Elder Susceptibility to Scams Swindles and Fraud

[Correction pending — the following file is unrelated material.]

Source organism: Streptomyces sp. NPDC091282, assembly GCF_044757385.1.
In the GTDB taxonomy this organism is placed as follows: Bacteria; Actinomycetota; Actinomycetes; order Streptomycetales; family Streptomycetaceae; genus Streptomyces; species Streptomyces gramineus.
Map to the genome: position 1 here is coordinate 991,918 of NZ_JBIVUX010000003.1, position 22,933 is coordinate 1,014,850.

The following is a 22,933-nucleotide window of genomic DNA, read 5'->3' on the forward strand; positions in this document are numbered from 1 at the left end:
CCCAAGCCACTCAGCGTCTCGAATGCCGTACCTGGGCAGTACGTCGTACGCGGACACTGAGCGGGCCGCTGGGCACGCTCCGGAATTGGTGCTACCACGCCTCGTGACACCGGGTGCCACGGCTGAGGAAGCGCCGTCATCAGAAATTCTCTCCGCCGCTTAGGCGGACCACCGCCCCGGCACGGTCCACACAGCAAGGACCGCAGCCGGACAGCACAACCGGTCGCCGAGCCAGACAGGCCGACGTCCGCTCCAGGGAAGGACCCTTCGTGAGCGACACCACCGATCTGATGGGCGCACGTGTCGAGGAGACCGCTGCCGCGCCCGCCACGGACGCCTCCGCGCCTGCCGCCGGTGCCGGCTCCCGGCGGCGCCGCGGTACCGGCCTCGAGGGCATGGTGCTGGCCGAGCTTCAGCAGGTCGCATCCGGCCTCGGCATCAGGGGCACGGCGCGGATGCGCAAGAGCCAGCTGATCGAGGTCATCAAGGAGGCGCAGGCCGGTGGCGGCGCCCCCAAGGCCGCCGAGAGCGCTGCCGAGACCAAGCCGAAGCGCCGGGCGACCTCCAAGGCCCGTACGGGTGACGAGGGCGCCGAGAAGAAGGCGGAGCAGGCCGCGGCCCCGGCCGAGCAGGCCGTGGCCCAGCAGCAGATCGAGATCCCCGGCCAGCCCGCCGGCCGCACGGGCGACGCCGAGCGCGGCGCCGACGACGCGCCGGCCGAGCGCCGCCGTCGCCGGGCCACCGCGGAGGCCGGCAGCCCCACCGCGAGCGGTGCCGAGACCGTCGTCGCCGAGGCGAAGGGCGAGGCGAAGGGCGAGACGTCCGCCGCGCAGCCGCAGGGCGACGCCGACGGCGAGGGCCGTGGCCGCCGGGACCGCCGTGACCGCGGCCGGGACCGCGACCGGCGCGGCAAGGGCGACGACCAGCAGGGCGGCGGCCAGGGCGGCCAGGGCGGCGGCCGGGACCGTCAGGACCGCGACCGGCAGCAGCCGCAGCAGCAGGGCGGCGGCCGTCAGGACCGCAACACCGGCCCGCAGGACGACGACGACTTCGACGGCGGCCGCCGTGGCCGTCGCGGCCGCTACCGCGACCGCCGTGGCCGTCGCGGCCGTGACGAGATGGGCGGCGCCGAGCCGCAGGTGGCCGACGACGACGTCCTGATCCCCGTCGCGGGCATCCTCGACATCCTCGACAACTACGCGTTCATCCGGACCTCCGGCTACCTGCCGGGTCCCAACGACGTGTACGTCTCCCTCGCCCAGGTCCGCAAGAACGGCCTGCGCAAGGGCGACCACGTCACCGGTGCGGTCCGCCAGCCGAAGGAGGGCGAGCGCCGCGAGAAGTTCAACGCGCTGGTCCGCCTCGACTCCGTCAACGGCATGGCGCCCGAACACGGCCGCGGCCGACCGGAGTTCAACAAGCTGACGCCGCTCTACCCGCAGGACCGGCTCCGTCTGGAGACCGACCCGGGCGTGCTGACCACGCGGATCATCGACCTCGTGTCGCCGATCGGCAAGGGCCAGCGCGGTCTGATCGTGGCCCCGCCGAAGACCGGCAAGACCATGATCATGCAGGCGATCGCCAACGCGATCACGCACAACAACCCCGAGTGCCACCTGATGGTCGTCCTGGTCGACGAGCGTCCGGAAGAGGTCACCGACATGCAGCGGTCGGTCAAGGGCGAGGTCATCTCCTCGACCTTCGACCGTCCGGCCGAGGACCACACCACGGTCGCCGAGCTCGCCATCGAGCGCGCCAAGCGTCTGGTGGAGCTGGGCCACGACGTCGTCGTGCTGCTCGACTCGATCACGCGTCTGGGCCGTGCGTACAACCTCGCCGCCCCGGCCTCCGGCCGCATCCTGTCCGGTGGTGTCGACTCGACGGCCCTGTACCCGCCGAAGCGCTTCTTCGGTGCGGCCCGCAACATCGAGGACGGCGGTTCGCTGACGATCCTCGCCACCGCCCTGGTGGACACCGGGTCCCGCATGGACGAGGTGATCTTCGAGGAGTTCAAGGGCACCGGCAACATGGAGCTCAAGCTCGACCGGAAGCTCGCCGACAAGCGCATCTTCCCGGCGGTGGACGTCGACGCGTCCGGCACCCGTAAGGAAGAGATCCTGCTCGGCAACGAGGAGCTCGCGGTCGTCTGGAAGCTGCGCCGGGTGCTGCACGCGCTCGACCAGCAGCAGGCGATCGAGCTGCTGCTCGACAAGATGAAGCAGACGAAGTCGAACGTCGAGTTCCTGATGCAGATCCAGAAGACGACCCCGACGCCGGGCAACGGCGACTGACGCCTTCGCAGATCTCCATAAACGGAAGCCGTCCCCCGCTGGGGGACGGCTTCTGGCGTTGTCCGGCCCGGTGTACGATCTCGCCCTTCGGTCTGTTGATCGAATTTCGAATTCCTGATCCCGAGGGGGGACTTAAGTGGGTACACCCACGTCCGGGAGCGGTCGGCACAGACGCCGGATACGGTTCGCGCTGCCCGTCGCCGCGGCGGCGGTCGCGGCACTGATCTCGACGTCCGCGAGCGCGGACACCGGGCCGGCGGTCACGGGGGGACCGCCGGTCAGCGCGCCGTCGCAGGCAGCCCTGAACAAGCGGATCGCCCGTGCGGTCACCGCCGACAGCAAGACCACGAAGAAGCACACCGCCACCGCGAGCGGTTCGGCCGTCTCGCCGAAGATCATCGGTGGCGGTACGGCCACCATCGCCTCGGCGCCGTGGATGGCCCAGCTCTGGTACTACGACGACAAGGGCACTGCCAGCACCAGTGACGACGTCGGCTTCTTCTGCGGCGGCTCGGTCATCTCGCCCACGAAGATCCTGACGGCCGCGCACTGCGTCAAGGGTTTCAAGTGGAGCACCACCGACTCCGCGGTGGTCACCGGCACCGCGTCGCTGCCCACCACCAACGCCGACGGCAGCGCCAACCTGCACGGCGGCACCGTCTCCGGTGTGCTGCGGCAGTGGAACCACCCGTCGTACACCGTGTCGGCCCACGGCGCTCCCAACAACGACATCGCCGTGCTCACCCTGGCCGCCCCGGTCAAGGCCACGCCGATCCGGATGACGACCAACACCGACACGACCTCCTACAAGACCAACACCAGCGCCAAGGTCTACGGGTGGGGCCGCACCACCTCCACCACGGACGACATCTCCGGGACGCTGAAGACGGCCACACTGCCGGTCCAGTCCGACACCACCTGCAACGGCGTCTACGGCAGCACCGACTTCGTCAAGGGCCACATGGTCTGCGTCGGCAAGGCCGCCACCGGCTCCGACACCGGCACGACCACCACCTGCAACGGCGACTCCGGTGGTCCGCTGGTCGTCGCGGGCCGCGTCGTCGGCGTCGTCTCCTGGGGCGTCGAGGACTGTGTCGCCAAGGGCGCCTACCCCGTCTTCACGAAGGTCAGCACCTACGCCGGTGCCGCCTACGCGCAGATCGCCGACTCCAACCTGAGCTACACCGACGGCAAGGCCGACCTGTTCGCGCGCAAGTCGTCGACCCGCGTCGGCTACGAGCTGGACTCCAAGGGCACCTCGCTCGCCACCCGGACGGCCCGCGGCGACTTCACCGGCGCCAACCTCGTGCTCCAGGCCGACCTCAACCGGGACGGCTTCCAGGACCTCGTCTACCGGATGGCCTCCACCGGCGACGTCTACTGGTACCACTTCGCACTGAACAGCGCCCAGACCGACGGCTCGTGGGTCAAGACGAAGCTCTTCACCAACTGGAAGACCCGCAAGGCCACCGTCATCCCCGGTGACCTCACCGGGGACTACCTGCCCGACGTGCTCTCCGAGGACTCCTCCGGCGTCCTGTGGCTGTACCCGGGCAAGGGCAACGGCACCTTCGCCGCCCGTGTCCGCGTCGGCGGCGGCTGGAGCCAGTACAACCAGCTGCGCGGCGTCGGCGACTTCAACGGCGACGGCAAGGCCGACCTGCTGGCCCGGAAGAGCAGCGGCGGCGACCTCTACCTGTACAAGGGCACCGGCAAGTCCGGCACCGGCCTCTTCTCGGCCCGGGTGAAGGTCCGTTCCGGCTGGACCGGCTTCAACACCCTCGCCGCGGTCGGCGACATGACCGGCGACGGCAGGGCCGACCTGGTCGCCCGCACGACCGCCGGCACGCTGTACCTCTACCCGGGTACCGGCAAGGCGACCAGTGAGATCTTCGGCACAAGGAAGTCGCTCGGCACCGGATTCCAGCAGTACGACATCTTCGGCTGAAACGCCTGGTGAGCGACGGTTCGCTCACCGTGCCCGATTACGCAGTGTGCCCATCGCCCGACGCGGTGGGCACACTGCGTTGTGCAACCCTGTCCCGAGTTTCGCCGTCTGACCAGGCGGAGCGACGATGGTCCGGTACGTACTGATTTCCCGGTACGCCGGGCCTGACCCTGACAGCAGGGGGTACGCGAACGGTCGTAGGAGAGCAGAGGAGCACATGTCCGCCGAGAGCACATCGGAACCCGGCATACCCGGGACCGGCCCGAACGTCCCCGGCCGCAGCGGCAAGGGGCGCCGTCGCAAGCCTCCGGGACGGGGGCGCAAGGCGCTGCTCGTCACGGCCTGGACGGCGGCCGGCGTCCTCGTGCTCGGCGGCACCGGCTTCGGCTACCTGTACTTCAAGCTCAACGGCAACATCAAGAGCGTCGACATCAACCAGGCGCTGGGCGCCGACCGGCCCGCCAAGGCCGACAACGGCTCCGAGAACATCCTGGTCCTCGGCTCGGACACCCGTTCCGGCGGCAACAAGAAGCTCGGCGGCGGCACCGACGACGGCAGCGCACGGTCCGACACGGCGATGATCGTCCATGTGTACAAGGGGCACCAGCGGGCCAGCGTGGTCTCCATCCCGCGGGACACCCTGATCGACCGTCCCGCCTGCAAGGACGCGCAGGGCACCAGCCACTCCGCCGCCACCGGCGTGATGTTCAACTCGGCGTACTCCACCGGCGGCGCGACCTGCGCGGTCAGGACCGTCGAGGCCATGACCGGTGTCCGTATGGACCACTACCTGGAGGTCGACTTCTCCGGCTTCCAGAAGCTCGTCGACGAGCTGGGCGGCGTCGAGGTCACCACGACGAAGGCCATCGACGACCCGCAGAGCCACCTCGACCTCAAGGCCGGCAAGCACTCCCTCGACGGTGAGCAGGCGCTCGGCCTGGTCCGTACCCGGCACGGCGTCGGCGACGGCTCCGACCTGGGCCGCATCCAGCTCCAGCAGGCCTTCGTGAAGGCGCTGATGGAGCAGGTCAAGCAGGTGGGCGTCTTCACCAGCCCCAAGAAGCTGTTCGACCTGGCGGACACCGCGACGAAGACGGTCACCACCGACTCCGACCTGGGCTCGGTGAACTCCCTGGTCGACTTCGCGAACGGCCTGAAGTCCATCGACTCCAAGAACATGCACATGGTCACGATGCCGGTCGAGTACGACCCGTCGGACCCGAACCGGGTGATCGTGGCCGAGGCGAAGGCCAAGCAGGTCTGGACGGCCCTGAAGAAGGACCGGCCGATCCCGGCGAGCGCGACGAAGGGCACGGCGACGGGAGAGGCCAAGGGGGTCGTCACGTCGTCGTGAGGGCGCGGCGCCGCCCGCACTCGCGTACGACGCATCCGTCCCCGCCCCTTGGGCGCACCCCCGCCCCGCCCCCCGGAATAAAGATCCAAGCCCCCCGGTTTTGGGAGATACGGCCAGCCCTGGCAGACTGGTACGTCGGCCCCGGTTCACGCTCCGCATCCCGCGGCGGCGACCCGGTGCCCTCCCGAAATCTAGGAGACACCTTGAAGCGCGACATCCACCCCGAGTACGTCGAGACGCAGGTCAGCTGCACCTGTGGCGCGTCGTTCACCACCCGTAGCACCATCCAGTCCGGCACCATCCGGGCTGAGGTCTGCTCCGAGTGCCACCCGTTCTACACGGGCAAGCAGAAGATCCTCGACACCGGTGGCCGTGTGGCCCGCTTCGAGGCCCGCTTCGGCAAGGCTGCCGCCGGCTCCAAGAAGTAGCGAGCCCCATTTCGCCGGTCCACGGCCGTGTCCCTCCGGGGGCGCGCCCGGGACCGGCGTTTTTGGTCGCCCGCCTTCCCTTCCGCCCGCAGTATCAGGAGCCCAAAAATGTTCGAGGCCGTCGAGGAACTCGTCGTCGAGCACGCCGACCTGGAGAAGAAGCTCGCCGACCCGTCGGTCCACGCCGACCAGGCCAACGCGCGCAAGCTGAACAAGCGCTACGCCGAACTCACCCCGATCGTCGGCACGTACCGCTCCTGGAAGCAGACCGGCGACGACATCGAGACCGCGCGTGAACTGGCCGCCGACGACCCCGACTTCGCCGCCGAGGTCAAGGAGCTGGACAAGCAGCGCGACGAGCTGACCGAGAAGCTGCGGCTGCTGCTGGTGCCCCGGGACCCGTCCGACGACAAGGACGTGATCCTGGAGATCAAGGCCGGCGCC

first_imgby, Ronni Bennett, ChangingAging ContributorTweetShareShareEmail0 SharesA recent report estimates that in 2010, people older than 60 lost $2.9 billion to financial exploitation, a 12 percent increase from 2008. The numbers are undoubtedly much higher than can be counted because due to embarrassment, it is one of the country’s least reported crimes.Most perpetrators are trusted professionals and family members but strangers are responsible too via scams, swindles and fraud. Whatever the source, cheating old people out of their money is growth industry because the number of elders is increasing; crooks believe they have a lot of money; and it is a low-risk crime due to that embarrassment factor.It has bugged me for years that conventional wisdom, along with the FBI and other organizations, assert that elders fall victim to scams more frequently than younger people.Why should they? In fact (thought I), with age comes experience and many elders have probably been burned enough times by unscrupulous people to be more alert to it than those with less experience.It all sounded like a case of ageism to me or at best, that what is not included in elder scam reports is that victims are cognitively impaired to a greater or lesser degree.Now, if two new studies from UCLA are accurate, the FBI is correct about larger numbers of elder scam victims and the reason supports my suspicion of impaired cognition if not in the way I imagined.”Older people, more than younger adults, may fail to interpret an untrustworthy face as potentially dishonest, the study shows.“The reason for this, the UCLA life scientist found, seems to be that a brain region called the anterior insula, which is linked to disgust and is important for discerning untrustworhty faces, is less active in older adults.”As the writer Stuart Wolpert explains, younger and older adults react similarly to faces judged to be trustworthy or neutral. It is with viewing untrustworthy faces that the differences showed up. With the use of functional magnetic resonance imaging (fMRI) brain scans,“In younger adults, the very act of judging whether a person is trustworthy activates the anterior insula,” said Shelley E. Taylor, a distinguished professor of psychology at UCLA and senior author of the new research.“It’s as if they’re thinking they need to make this judgment with caution. This gives us a potential brain mechanism for understanding why older and younger adults process facial cues about trust differently.“Now we know what the brain sees, and in the older adults, the answer is not very much when it comes to differentiating on the basis of trust.“It’s not that younger adults are better at finance or judging whether an investment is good; they’re better at discerning whether a person is potentially trustworthy when cues are communicated visually.”Professor Taylor says the “prototypical victim” is a 55-year-old male who is an experienced investor (although I’ve read elsewhere that an 80-year-old woman is typical). Taylor notes that for her, this study is personal: both her father and her aunt have been victims of financial scams.Here are two images from the study. The young adult brain is on the left, the old adult brain on the right.BrainImageFinalTaylor says that one of the functions of the anterior insula is to sense body feelings and interpret such visceral cues. “This is the response that we see lacking in older adults.”That could be called a kind of cognitive impairment but it’s not the sort I had imagined – of an elder’s day-to-day reasoning deteriorating.So it seems my arrogance was showing in believing that my brain is healthy enough that I could not fall victim to a swindler. Now I know better. We are all vulnerable and these studies are a good warning to be careful.You can read more about all this at the UCLA Newsroom website.Here are some good online resources where you can learn about known scams, swindles and frauds that commonly target elders:The FBI Common Fraud Scheme/Seniors pageThe NCOA Top 10 Scams Targeting SeniorsNOLO Financial Scams Against SeniorsOriginally published at www.TimeGoesBy.netRelated PostsWatching Out for Elder Scams and FraudAs a general rule – no, I take that back. As a hard and fast rule, never, ever fall for anyone offering free anything. A mid-2010 survey by Investor Protection Trust revealed that 7.3 million older Americans – 20 percent of citizens over the age of 65 – had been…Winning the Sweepstakes (And Losing Your Savings)Financial elder abuse is particularly harrowing because older adults do not have a lifetime left to make up the loss through work and investment.Elder Abuse – What is It?You think you know the answer to that, right? Well, not so fast. I did too until I started looking into elder abuse for us. There are a zillion definitions, several kinds of abuse, no useful statistics and differing laws…TweetShareShareEmail0 Shareslast_img read more